I think we may have different definitions of "closures". I think of a closure as a subroutine (anonymous or named) that captures the lexical scope of a variable, like the two anonymous divide routines in my code. The original code by Adam and your fix of it don't capture lexical scope; the values of $n are interpolated before eval ever sees it.

      You seem to be talking about run-time compilation of new subroutines. While that can be a powerful technique, it is different than closures (to me, at least).

        Exactly. The example I gave is not a closure, no one suggested it was. In fact, I specifically said I was trying this instead of a closure.

        Ok, maybe I wasn't That specific. What I said was, "I'm not sure how to do this using a closure (short of a big ugly if-then-else structure) so I tried to create subroutines..." which I read, perhaps mistakenly, "I didn't like the use of a closure so I tried something else".     I apologize if this confused anyone.

        You seem to be talking about run-time compilation of new subroutines. While that can be a powerful technique, it is different than closures (to me, at least).
        Yes... casually, people say "closures" when they mean "anonymous subroutines". But properly speaking, a subroutine (anonymous or not) is not a closure unless it also captures lexical state that can go out of scope. See Closures (was Re: for loops) for an example of detection.

        -- Randal L. Schwartz, Perl hacker

RE: (3) (tilly) 1: Fly Subroutines on the Fly
by Adam (Vicar) on Sep 19, 2000 at 19:37 UTC
    That's only easier to maintain if your subroutines are as simple as just doing division. But mine arn't, they are actually about a dozen or so lines of code, and only have a few points of optimization. It would be silly to have an IFTE structure returning one of 6 or 7 different possabilities... I would have to apply a simple change to every possability rather then one string. That becomes a maintanance nightmare. Hence the question in the first place... what is the best way to assemble an anonymous subroutine on the fly. (I am also curious how does it, since those subroutines are actually named!)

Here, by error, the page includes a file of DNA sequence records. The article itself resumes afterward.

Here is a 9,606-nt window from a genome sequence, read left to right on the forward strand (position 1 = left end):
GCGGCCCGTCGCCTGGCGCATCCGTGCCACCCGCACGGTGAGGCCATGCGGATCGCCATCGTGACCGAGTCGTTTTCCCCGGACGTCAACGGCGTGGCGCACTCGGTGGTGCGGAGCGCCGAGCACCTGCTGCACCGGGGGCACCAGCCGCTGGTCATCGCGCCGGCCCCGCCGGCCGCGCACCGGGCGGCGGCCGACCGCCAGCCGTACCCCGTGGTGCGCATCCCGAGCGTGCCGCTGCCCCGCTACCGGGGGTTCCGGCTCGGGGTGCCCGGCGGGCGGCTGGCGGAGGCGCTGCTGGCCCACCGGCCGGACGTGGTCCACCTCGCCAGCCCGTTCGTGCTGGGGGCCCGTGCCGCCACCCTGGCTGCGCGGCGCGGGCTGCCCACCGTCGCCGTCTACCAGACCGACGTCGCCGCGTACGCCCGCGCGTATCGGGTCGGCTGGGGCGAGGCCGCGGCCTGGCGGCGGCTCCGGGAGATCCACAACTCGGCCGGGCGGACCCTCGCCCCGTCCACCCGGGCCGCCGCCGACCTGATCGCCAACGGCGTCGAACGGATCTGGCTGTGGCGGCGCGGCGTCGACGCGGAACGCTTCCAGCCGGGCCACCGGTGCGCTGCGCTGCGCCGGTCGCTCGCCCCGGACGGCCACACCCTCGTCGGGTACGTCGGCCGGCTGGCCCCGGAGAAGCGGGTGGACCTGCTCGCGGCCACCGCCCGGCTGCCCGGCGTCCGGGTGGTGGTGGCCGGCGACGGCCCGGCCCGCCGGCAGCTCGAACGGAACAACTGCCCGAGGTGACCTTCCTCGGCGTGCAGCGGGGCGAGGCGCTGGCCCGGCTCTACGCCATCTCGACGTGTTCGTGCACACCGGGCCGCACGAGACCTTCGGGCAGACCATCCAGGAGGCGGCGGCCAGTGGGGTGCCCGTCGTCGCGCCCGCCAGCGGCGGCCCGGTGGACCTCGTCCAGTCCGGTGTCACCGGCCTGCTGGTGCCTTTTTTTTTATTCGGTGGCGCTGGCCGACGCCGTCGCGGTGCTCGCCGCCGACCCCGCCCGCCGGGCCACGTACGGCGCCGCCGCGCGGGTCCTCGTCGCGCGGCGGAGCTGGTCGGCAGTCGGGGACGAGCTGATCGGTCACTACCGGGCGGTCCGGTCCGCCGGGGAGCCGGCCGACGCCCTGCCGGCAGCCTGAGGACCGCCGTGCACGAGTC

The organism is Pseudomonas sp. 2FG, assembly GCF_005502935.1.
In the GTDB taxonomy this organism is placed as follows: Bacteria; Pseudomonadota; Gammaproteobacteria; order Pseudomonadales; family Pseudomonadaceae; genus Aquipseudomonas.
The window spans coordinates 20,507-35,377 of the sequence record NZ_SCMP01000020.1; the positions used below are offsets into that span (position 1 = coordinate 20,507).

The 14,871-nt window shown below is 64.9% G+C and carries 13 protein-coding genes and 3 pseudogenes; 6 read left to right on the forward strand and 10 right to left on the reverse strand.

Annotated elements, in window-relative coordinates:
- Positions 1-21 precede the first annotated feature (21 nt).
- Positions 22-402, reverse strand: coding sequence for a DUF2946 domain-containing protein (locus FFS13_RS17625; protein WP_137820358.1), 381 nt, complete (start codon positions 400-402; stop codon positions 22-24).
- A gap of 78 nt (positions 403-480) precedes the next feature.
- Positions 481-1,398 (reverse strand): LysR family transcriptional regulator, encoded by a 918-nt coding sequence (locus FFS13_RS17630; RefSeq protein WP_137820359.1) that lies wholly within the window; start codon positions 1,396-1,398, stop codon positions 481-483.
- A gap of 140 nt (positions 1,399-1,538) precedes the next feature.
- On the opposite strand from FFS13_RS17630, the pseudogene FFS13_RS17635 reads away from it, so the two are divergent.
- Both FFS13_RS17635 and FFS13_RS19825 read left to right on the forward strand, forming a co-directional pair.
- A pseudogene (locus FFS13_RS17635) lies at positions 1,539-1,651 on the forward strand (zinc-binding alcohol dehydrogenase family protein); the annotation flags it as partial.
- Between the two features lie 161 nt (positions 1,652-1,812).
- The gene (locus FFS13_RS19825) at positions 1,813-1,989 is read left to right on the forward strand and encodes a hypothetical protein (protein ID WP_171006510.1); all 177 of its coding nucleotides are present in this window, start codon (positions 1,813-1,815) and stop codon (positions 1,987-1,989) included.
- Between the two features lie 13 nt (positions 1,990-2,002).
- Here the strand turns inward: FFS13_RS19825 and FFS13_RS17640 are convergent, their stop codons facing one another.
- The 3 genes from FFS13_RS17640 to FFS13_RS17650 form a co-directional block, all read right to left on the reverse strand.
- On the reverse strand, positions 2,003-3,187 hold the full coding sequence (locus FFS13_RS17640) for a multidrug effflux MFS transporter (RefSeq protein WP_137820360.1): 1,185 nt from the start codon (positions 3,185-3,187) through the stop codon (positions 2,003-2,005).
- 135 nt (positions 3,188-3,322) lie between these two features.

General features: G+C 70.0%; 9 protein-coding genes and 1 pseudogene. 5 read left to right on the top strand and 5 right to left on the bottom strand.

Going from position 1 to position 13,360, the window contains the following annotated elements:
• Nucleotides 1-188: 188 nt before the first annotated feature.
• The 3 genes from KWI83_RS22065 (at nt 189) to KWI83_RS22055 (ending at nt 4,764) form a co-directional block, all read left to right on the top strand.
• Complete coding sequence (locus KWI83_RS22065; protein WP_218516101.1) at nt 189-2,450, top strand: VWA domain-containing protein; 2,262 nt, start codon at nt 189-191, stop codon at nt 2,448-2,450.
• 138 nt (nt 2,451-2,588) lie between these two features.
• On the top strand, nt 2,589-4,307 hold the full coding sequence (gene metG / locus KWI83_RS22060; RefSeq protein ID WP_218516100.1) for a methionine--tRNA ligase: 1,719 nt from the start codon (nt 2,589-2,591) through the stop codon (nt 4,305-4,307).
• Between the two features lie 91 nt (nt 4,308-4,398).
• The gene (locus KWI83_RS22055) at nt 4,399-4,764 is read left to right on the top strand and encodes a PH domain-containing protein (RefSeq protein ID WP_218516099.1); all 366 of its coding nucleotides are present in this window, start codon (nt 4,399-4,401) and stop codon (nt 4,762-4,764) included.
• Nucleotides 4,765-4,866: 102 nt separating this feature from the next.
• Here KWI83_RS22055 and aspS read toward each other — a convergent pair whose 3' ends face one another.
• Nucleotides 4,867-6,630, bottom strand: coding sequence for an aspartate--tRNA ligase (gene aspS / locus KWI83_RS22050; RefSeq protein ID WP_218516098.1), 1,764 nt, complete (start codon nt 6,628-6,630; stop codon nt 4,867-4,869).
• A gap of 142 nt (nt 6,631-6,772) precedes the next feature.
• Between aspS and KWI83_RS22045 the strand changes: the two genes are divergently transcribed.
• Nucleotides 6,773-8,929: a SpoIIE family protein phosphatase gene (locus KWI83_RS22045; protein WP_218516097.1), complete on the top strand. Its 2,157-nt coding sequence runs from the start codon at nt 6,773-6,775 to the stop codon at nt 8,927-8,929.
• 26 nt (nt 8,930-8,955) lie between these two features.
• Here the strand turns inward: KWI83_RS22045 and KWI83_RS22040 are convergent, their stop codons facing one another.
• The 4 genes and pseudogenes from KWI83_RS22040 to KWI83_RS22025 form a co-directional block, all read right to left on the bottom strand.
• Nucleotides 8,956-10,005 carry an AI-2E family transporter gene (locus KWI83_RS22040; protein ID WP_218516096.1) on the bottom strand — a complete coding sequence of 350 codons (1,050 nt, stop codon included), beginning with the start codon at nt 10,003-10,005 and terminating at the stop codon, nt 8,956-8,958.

Tilly gave an answer as to why my eval was failing, but he then went on to confuse me with his disapproval of my method followed by a description of what I should do (which was exactly what I thought I WAS doing). I am somewhat confused by that, and perhaps someone can enlighten me.

      What I didn't think was worthwhile is worrying about which low-level operation you can get away with which times. Instead analyze your code for steps that may or may not ever be needed, and only include the ones that you are using this time.

      This results in a structure with a lot of single level if statements, which avoids the explosion of possible combinations. Flexibility without undue code complication and without paying run-time performance except for the steps you need.

      As for what CGI does, the trick is that if you have a function in a package named AUTOLOAD, then it will be called on any unknown functions or method calls. $AUTOLOAD is the name of the unknown method. So what happens is that he creates a hash of possible methods he may or may not ever need, and an AUTOLOAD function. Upon your first trying to call a function or method he creates it on the fly and runs it. Upon your second try the method is already there, and is called directly. If you need all of the methods this is slower than just compiling directly. If you only need a few then this is faster.